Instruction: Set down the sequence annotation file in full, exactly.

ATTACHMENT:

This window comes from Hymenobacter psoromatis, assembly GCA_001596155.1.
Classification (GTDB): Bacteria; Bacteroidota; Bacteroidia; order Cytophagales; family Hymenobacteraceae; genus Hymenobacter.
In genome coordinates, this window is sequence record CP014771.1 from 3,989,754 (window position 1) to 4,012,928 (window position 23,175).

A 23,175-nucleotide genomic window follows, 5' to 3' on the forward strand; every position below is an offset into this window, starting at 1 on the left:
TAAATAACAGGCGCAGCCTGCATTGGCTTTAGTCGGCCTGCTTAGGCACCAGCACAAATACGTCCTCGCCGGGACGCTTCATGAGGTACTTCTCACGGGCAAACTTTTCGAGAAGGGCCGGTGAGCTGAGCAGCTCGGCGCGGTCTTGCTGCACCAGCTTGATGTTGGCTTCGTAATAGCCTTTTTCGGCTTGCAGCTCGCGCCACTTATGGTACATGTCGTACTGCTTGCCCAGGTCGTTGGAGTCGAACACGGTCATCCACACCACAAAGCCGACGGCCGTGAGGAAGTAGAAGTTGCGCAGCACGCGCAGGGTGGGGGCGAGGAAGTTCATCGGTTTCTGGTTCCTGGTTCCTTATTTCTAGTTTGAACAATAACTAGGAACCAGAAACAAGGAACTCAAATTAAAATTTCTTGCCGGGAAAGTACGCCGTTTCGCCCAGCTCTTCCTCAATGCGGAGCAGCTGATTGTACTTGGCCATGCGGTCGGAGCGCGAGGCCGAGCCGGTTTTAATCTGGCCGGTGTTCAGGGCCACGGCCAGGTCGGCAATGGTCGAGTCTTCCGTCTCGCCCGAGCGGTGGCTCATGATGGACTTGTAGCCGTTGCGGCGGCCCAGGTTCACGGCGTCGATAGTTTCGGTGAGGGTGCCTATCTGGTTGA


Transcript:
This window comes from Hymenobacter psoromatis, assembly GCA_001596155.1.
Classification (GTDB): Bacteria; Bacteroidota; Bacteroidia; order Cytophagales; family Hymenobacteraceae; genus Hymenobacter.
In genome coordinates, this window is sequence record CP014771.1 from 3,989,754 (window position 1) to 4,012,928 (window position 23,175).

A 23,175-nucleotide genomic window follows, 5' to 3' on the forward strand; every position below is an offset into this window, starting at 1 on the left:
TAAATAACAGGCGCAGCCTGCATTGGCTTTAGTCGGCCTGCTTAGGCACCAGCACAAATACGTCCTCGCCGGGACGCTTCATGAGGTACTTCTCACGGGCAAACTTTTCGAGAAGGGCCGGTGAGCTGAGCAGCTCGGCGCGGTCTTGCTGCACCAGCTTGATGTTGGCTTCGTAATAGCCTTTTTCGGCTTGCAGCTCGCGCCACTTATGGTACATGTCGTACTGCTTGCCCAGGTCGTTGGAGTCGAACACGGTCATCCACACCACAAAGCCGACGGCCGTGAGGAAGTAGAAGTTGCGCAGCACGCGCAGGGTGGGGGCGAGGAAGTTCATCGGTTTCTGGTTCCTGGTTCCTTATTTCTAGTTTGAACAATAACTAGGAACCAGAAACAAGGAACTCAAATTAAAATTTCTTGCCGGGAAAGTACGCCGTTTCGCCCAGCTCTTCCTCAATGCGGAGCAGCTGATTGTACTTGGCCATGCGGTCGGAGCGCGAGGCCGAGCCGGTTTTAATCTGGCCGGTGTTCAGGGCCACGGCCAGGTCGGCAATGGTCGAGTCTTCCGTCTCGCCCGAGCGGTGGCTCATGATGGACTTGTAGCCGTTGCGGCGGCCCAGGTTCACGGCGTCGATAGTTTCGGTGAGGGTGCCTATCTGGTTGA